Elevator uptime for FY23 was 98.7 percent, a slight increase from 98.5 percent in FY22.
Bus Stop Accessibility
Even though the entire MBTA bus fleet is accessible, customers can still encounter barriers at bus stops due to inaccessible curbs, sidewalks, landing pads, and more. A survey of all bus stops in 2017-2018 identified many accessibility barriers, and to prioritize improvements, stops were grouped into four categories: critical stops (fundamentally inaccessible), high-priority stops (two or more significant access barriers), medium-priority stops (one significant access barrier), and low-priority stops (negligible or no barriers). The MBTA’s Plan for Accessible Transit Infrastructure (PATI) is removing barriers at critical and high-priority bus stops in multiple phases. Since the majority of MBTA bus stops are located on municipal or privately owned sidewalks, PATI also shares collected data with municipalities to help cities and towns remove remaining access barriers. More information on PATI can be found on the MBTA website.
The bus stop accessibility measure tracks the number of remaining stops with critical and high-priority barriers, as well as “other” priority stops. The “other” priority stops include new or relocated stops and stops that are “paired” with critical or high-priority stops. A paired stop corresponds to a critical or high-priority stop, serving travel in the opposite direction (perhaps across the street). Reconstruction of a bus stop usually includes the reconstruction of its corresponding paired stop. Barriers are considered removed if the bus stop is reconstructed to be fully accessible, or if the stop is closed due to low ridership.
Regional congestion affects the bus travel time and reliability experienced by MBTA bus riders, and municipal management of streets and signals has a significant impact on bus service. Through partnerships with municipalities and communities in the region, the MBTA has identified key corridors for focused investment in bus priority infrastructure to facilitate fewer delays, faster bus trips, and more reliable and frequent service. Bus transit priority features can include bus lanes or shared bus/bike lanes; transit signal priority (TSP), which gives preference to buses at traffic lights; and queue jumps, which allow buses to bypass waiting traffic with short priority lanes and early green signals. Other features include streetscape and roadway changes, such as curb extensions at bus stops, to make bus movements more efficient.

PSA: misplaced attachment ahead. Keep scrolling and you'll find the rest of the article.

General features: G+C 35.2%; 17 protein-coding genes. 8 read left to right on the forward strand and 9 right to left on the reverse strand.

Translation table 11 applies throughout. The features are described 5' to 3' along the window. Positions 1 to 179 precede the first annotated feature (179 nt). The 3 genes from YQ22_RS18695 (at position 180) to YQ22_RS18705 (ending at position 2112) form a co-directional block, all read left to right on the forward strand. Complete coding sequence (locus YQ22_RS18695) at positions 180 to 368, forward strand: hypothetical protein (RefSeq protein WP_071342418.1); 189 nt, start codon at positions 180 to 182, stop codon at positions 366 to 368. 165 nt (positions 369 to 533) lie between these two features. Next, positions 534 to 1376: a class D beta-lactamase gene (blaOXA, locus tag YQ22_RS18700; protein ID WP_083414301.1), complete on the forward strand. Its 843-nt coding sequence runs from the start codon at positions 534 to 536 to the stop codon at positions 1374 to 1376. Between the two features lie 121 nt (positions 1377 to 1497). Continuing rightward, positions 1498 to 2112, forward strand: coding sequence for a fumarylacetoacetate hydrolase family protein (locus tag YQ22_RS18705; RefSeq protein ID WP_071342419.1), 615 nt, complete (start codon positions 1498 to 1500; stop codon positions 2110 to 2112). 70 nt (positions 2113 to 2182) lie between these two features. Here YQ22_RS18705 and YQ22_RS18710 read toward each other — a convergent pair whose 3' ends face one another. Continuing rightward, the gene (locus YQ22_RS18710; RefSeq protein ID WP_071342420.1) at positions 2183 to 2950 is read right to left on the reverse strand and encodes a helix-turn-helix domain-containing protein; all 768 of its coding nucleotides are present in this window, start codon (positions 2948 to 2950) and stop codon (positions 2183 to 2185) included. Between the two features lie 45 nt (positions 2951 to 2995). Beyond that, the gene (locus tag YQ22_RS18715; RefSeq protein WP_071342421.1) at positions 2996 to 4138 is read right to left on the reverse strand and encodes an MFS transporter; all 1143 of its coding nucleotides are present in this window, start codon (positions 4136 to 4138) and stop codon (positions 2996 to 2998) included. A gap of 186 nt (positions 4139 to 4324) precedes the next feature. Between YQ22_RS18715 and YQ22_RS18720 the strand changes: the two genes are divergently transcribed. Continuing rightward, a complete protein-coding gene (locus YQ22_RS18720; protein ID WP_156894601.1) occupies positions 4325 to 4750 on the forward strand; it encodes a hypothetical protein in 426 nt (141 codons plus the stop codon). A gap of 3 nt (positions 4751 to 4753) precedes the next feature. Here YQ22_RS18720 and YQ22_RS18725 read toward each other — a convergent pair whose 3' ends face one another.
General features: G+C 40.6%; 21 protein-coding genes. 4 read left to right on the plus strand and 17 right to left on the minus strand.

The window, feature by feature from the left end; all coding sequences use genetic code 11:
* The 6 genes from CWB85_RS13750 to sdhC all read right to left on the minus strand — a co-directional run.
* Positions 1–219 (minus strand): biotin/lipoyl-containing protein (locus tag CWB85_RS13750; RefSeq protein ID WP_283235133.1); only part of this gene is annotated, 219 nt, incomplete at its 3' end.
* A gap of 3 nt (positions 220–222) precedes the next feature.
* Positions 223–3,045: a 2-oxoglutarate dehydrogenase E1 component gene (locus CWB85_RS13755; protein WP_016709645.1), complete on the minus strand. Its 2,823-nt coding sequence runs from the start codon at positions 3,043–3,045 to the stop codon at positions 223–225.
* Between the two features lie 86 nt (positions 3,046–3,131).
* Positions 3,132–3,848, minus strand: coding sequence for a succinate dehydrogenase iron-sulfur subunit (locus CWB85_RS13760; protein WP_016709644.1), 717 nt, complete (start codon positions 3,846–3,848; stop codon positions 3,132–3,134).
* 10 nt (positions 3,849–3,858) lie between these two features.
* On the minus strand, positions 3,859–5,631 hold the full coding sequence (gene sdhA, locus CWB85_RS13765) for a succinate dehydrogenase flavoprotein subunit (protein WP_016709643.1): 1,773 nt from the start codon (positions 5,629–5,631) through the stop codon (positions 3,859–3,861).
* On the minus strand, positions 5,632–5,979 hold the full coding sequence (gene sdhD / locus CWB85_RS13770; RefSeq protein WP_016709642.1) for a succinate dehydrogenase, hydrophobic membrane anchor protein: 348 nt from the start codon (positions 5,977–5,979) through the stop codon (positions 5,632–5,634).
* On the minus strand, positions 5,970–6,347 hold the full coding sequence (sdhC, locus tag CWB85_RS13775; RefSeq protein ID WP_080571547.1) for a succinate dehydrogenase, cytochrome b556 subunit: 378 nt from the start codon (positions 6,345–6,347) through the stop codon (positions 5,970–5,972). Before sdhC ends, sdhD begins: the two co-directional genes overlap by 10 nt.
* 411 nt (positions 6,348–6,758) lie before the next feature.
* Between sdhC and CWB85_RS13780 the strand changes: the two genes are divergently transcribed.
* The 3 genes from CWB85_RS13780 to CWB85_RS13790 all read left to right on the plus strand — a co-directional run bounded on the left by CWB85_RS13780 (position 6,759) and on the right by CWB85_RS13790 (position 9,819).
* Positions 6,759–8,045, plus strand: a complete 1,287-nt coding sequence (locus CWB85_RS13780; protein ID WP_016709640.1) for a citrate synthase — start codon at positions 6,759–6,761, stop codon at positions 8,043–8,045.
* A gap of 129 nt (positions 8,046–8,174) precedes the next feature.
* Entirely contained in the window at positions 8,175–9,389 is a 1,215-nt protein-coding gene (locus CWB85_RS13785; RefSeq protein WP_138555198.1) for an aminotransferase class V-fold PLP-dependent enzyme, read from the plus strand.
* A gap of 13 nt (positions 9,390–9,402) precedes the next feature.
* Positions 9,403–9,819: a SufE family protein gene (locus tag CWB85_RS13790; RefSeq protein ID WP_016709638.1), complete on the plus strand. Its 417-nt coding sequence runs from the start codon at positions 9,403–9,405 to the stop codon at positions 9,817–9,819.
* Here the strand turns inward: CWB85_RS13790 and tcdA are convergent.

Bus Priority Infrastructure
Passenger Benefits from Bus Priority Corridors
The MBTA prioritizes implementing transit priority projects in corridors with high congestion and delay, as well as high ridership, to benefit the most possible passengers. In the spring of FY23, 54K passenger miles were in bus priority corridors or queue jumps on an average weekday, a 42.1 percent increase from 38K passenger miles in the spring of FY22. The increase in passenger miles is attributed to higher average ridership as well as Bus Priority project additions, including the Columbus Ave center-running bus lane, Broadway Ave in Revere, and Centre Street in Malden. 54K passenger miles equates to 7.5 percent of average weekday passenger miles with direct benefits from bus priority corridors, an increase from 5.7 percent in the spring of FY22.
Many more riders experience indirect benefits from bus priority corridors due to the improvement in reliability to the rest of the route during operating hours. Indirect areas that benefit from priority corridors include a route’s preceding or successive miles from a bus priority lane, as well as the subsequent route a bus may take after completing a trip that includes a bus priority corridor. In the spring of FY23, 60.5 percent of passenger miles on an average weekday were on trips that benefitted from bus priority corridors and thus received indirect benefits from transit priority projects, up from 51 percent in the spring of FY22. This increase is attributed to a greater number of active bus priority corridors in FY23.